While Whitehill works in a laboratory to find scientific ways to enhance the Christmas tree industry, Jerry Moody, director of Extension’s Avery County center, is chasing a similar dream.

In the early 2000s, North Carolina Christmas tree growers faced a glut with lower pricing and many unsold trees going to waste. Moody, whose life’s work is in supporting these farmers and helping to ensure their success, felt compelled to act.

“I was just thinking about ‘What can we do with these trees?’” said Moody. Acting on that thought, he began conducting research on distillation of essential oils.

Moody consulted every resource he could find, from scholarly, university papers to articles from cooperatives in the developing world. One key piece of information was a 1939 dissertation from Oregon State College as well as information gleaned from a spearmint distillery that operated in North Carolina years ago and sold oils primarily to Wrigley for spearmint gum.

About his research, Moody said with a chuckle, “I’ve gone down many a rabbit hole.” 

He found that the popularity of home brewing of spirits made the equipment he required more readily available, and he set out to get hands-on experience distilling oils from plants.

Hands placing Fraser fir branches into a larger metal container
After chipping up Fraser fir refuse, Jerry Moody tightly packs the container through which steam will flow, creating condensation that is part water, part oil.

Moody explained that the right equipment is the first step in distilling essential oils. “Copper will absorb some of the plant material so it can only be used to distill one variety of plant. Glass is good, but is expensive and fragile. I chose stainless steel so that I can use various plants but keep costs reasonable,” Moody said.

With a still resembling something out of the moonshine era, Moody erred on the side of caution: “I let the sheriff know what I am doing.”

After sourcing materials from wreath makers and tree farms, Moody uses a small wood chipper to break down waste trimmings from Fraser firs, primarily the needles and small stems. Once chipped, he packs them tightly into a barrel that slips inside a barrel reservoir holding water at the bottom, away from the plant materials. This barrel sits on a turkey stove which is lit using propane gas and brings the water to a boil. Water continuously enters the reservoir through a hose so that the container never runs dry.

As steam rises through the container and its woody contents, it enters a condenser and forms condensation inside a glass tube that comes from high up on the side of the barrel. The fragrant, oily water travels down a hose, through some glass vials that you might only see in chemistry class, and collects in a teardrop-shaped vase with a spigot at the bottom.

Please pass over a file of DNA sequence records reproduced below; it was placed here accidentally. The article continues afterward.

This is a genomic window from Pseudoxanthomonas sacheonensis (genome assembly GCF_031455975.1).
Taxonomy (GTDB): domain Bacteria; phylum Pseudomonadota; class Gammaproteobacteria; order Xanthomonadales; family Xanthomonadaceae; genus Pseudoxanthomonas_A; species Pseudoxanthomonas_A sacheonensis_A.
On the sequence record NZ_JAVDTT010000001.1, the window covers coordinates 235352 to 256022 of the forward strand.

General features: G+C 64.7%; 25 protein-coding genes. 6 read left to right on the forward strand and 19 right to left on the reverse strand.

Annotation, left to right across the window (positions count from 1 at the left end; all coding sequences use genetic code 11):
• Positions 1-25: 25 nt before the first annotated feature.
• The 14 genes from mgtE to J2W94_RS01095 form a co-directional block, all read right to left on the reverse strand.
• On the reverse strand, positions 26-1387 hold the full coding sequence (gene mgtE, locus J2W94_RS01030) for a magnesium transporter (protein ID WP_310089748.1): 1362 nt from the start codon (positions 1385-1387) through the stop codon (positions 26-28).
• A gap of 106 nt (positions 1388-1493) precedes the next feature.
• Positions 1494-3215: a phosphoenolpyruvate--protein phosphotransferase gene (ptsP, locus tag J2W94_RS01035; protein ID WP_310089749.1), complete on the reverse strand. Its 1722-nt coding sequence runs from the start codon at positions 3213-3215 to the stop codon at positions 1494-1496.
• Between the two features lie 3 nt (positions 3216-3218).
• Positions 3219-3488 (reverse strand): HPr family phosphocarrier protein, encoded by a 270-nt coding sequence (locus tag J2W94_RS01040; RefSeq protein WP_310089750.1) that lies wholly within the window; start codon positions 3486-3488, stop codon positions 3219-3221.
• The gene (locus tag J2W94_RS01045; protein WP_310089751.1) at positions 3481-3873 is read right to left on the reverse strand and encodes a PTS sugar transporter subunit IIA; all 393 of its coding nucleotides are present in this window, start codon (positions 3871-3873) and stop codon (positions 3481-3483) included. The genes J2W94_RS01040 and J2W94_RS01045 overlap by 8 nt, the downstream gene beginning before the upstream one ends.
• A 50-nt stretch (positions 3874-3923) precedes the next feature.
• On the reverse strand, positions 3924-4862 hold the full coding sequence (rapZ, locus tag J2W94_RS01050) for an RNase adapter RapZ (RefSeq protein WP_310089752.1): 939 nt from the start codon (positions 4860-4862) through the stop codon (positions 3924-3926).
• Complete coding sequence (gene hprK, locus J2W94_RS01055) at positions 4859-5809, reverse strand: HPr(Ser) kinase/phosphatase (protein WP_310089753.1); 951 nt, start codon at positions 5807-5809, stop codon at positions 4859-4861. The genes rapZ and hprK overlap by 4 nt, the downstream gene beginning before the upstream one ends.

About an hour and a half after condensation begins to form, Moody draws off the water at the bottom of the vase; the oil has risen to the top. Once the water is removed, Moody has a perfect few ounces of Fraser fir essential oil.

Water and oil run off into a teardrop shaped vase with a spigot at the bottom
Water and oil run off into a teardrop shaped vase with a spigot at the bottom. As the water and oil separate and the oil rises to the top, Moody turns the spigot to remove the water, leaving 100% Fraser fir essential oil in the vase.

“I’m still playing with it,” Moody said, but he can pull around 7 oz. of the oil from a 6-foot tree that would otherwise become compost.

According to Moody there are five markets for essential oils: hydrosol, the water run-off from the distillation process used to make soap, the candle market and fresh scent spray markets (for those who don’t understand the joy a live tree brings), the cleaning product market, and, finally, aromatherapy, the toughest market to enter due to the desire for all-organic plant products.

“I have sold some oil and my interest is in the wholesale market where I can sell by the quart or gallon,” Moody said. But his true passion is in finding new and innovative ways for North Carolina farmers to avoid waste and enhance profits from every crop of trees they sell.

Fresh Future

Go into any major candle retailer at this time of year and you are likely to find balsam, pine and cedar scents. Whitehill and Moody hope that could soon change. 

A few North Carolinians have started to sell Fraser fir oil directly to niche markets, and the opportunity to make the scent a holiday staple may be closer than you think. Until then, support your North Carolina Christmas tree farmers by buying local, fresh-cut trees.